What does the farmer and rancher mean to your community? | TSLN.com

What does the farmer and rancher mean to your community?

In financial terms it means a lot, according to Calvin Pietz, Farm Business Management Instructor at Mitchell Technical Institute. The average business purchases within local communities based on information proved by farmers enrolled in South Dakota’s Farm/Business Management Program was $561,556, an increase of $9,126 over 2008.

Feed purchased topped the expense list in 2009 at $79,934 for the average enrolled farm. Much of this feed is produced and processed in South Dakota creating a multi-million dollar industry within the state.

Equipment repairs and purchases provide the basis for the ag equipment industry in local communities. The average farm generated $30,855 in repair bills. Gas and lubricant purchases added another $21,209 in dollars paid to local businesses.

The livestock health industry received an average of $17,414 per farm in 2009.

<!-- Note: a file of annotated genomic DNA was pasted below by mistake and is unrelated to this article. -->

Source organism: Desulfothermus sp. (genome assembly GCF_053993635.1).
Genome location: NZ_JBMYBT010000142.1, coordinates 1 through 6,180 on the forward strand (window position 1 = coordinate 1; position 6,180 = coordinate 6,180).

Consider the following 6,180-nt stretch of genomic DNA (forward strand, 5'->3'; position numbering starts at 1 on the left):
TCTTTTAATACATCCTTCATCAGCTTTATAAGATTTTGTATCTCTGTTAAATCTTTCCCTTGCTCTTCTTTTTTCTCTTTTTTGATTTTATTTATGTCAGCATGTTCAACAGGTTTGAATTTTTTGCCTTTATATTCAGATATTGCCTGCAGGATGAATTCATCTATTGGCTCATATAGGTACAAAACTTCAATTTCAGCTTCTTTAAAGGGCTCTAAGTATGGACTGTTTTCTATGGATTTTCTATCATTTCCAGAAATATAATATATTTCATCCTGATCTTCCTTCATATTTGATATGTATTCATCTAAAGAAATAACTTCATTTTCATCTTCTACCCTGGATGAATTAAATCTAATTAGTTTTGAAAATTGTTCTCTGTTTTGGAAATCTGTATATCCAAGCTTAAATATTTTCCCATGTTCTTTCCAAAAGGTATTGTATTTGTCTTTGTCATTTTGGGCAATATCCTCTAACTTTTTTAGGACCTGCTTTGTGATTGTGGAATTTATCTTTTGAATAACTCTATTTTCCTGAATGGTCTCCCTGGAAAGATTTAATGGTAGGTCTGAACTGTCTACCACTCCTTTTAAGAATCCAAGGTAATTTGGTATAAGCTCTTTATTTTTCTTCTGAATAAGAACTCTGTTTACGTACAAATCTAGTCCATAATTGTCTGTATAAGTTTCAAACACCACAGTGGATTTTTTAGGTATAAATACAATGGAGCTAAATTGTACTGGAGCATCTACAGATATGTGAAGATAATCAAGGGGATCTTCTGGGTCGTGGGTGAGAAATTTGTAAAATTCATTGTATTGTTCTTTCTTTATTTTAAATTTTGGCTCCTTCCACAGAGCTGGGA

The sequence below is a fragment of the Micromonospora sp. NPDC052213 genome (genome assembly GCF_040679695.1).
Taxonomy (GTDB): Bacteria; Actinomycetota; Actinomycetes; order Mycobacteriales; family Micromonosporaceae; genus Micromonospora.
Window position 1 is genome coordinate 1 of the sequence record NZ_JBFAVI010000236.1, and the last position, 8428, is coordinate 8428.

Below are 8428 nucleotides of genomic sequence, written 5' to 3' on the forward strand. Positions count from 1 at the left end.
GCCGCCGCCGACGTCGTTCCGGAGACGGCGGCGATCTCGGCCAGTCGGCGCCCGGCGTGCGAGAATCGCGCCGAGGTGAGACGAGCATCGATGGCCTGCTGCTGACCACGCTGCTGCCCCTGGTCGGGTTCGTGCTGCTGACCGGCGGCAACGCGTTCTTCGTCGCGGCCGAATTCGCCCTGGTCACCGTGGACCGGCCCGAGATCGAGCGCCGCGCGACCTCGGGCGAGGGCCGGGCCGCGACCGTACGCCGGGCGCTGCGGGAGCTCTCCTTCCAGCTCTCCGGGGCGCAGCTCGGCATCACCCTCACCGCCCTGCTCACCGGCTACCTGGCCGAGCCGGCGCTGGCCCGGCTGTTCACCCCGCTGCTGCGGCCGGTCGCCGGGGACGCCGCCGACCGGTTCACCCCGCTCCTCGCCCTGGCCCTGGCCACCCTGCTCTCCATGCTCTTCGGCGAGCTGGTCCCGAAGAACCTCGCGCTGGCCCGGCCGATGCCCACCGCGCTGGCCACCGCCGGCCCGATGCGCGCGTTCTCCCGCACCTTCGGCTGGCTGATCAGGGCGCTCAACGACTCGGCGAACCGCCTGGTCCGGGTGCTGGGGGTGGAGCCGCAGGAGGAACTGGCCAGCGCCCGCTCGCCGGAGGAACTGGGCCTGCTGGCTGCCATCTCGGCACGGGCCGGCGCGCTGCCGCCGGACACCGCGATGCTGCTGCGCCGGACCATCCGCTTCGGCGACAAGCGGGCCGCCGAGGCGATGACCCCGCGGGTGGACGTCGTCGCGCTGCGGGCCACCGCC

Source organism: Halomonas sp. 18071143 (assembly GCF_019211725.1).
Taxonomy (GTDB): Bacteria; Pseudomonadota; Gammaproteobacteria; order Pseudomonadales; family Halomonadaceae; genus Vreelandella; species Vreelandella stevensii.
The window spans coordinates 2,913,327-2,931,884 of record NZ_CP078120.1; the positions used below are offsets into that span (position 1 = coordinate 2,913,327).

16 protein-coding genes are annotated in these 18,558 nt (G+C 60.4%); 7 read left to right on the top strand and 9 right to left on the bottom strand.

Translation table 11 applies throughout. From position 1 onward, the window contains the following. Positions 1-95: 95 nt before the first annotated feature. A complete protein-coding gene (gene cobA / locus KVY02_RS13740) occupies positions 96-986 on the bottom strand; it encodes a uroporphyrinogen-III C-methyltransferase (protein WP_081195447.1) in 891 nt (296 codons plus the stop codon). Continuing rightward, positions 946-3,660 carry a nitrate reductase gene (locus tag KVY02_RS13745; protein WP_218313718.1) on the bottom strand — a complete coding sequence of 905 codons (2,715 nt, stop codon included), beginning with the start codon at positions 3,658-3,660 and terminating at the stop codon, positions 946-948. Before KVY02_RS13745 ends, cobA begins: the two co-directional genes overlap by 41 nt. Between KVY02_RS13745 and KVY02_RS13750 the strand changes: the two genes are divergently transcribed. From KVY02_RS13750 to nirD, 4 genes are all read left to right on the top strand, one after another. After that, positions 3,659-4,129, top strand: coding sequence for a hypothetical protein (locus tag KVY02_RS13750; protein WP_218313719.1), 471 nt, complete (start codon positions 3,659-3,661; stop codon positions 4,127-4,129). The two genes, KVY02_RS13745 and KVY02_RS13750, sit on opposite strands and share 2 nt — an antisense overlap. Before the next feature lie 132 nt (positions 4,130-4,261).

“The industries save the producer millions in livestock losses, creating more spending revenue within each community,” says Pietz.

Crop input expenses also make up a large part of the farm purchases from local vendors. In 2009 the average farm spent $50,389 for fertilizers, $29,221 for chemicals, and $66,592 for other crop expenses.

There are other farm expenses which benefit their communities. Hired labor cost were $17,308 per farm in 2009, providing jobs and income for employees within the community. Interest payments of $36,312 were paid per farm allowing lending agencies to raise funds for other community investments.

The average farm also generated $7,946 in property taxes. A great deal of the budget of community schools and local government is carried by taxes paid by each farm or ranch.

In addition to $561,556 spent on operating costs, ag operations spent another $111,928 on capital improvements – expenses included $42,025 on new buildings and land, and $58,199 on new machinery and livestock equipment. An additional $11,704 was spent on the purchase of breeding livestock. Family living costs were $46,306 in 2009.

The average farm consisted of 1,790 acres, of which 663 acres were farmer-owned and 1,127 acres were rented. Total investment per farm by owner/operator and lenders is $1,707,644.

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